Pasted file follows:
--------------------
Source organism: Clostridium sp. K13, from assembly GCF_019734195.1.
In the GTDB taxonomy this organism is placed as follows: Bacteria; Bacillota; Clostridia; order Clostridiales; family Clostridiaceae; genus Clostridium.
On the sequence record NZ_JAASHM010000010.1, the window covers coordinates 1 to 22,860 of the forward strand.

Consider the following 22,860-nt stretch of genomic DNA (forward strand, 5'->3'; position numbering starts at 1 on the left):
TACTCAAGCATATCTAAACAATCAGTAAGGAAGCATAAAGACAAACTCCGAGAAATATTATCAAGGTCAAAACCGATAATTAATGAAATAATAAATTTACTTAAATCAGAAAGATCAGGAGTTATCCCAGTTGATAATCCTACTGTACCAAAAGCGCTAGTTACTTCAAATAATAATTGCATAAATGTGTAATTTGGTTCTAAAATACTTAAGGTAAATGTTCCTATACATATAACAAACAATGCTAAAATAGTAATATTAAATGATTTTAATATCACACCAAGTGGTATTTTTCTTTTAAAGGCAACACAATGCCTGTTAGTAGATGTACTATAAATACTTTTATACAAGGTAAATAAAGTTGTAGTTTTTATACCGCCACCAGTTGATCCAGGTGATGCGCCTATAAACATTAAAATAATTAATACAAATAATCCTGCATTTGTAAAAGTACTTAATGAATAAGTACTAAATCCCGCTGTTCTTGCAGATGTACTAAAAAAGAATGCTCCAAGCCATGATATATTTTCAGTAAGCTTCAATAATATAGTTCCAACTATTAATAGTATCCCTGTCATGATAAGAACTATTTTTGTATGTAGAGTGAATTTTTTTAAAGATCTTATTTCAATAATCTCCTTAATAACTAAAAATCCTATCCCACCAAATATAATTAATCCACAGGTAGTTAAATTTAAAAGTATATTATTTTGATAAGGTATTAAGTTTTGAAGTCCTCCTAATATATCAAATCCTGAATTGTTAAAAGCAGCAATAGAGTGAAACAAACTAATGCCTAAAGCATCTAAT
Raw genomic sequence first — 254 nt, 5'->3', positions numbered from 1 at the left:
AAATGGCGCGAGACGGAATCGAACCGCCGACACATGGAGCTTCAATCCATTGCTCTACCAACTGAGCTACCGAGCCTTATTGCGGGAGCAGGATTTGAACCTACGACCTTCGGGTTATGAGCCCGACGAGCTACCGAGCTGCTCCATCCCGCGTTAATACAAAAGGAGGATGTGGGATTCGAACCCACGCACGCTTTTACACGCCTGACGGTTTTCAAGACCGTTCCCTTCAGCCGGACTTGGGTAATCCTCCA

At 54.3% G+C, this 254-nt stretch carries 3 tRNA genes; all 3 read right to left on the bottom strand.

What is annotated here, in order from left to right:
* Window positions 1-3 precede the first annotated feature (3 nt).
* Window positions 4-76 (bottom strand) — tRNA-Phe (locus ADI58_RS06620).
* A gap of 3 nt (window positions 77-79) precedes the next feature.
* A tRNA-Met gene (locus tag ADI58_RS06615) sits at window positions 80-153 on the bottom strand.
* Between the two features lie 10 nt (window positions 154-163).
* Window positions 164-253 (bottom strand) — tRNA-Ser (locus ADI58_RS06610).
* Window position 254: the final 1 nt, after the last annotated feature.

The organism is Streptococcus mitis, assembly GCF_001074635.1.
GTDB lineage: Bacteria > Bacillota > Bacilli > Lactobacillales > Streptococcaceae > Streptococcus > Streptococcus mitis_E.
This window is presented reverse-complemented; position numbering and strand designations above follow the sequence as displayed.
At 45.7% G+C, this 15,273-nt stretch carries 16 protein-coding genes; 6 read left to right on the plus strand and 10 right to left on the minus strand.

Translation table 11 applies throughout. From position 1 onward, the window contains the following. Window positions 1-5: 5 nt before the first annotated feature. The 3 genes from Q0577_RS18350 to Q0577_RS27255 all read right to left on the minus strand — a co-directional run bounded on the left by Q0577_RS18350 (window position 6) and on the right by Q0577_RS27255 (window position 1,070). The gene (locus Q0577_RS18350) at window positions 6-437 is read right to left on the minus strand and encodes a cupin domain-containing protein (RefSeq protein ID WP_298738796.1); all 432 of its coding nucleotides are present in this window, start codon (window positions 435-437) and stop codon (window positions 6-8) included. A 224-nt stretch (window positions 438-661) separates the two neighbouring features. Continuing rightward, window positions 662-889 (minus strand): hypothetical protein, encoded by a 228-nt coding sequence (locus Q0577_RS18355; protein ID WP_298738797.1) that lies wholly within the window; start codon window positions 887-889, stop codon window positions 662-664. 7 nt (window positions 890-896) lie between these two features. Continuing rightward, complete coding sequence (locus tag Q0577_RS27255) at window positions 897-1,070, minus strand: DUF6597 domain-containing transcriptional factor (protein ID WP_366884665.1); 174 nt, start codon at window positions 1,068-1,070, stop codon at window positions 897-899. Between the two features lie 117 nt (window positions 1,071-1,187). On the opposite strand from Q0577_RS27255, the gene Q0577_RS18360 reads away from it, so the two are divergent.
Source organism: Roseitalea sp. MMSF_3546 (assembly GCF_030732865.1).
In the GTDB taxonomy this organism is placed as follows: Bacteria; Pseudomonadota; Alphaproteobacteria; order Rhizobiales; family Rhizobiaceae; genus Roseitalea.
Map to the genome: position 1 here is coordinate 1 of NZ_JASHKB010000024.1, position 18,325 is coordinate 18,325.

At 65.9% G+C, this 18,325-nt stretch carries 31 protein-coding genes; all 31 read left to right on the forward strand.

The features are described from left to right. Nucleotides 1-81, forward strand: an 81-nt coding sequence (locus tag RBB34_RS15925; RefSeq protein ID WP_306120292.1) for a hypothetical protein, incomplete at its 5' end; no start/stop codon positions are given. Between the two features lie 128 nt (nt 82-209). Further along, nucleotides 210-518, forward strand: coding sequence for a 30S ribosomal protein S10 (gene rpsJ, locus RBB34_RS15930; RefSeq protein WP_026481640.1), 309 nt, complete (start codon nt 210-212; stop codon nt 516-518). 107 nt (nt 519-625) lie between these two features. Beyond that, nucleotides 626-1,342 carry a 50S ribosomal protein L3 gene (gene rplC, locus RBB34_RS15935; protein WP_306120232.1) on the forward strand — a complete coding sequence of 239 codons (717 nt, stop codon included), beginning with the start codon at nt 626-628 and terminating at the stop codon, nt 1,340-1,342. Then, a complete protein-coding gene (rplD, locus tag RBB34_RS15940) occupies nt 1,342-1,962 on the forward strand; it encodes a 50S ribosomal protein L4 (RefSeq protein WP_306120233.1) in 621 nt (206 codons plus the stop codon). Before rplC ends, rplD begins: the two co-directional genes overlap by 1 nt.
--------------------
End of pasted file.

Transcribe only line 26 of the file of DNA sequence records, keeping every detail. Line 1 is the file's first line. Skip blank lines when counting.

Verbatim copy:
The features are described from left to right. Nucleotides 1-81, forward strand: an 81-nt coding sequence (locus tag RBB34_RS15925; RefSeq protein ID WP_306120292.1) for a hypothetical protein, incomplete at its 5' end; no start/stop codon positions are given. Between the two features lie 128 nt (nt 82-209). Further along, nucleotides 210-518, forward strand: coding sequence for a 30S ribosomal protein S10 (gene rpsJ, locus RBB34_RS15930; RefSeq protein WP_026481640.1), 309 nt, complete (start codon nt 210-212; stop codon nt 516-518). 107 nt (nt 519-625) lie between these two features. Beyond that, nucleotides 626-1,342 carry a 50S ribosomal protein L3 gene (gene rplC, locus RBB34_RS15935; protein WP_306120232.1) on the forward strand — a complete coding sequence of 239 codons (717 nt, stop codon included), beginning with the start codon at nt 626-628 and terminating at the stop codon, nt 1,340-1,342. Then, a complete protein-coding gene (rplD, locus tag RBB34_RS15940) occupies nt 1,342-1,962 on the forward strand; it encodes a 50S ribosomal protein L4 (RefSeq protein WP_306120233.1) in 621 nt (206 codons plus the stop codon). Before rplC ends, rplD begins: the two co-directional genes overlap by 1 nt.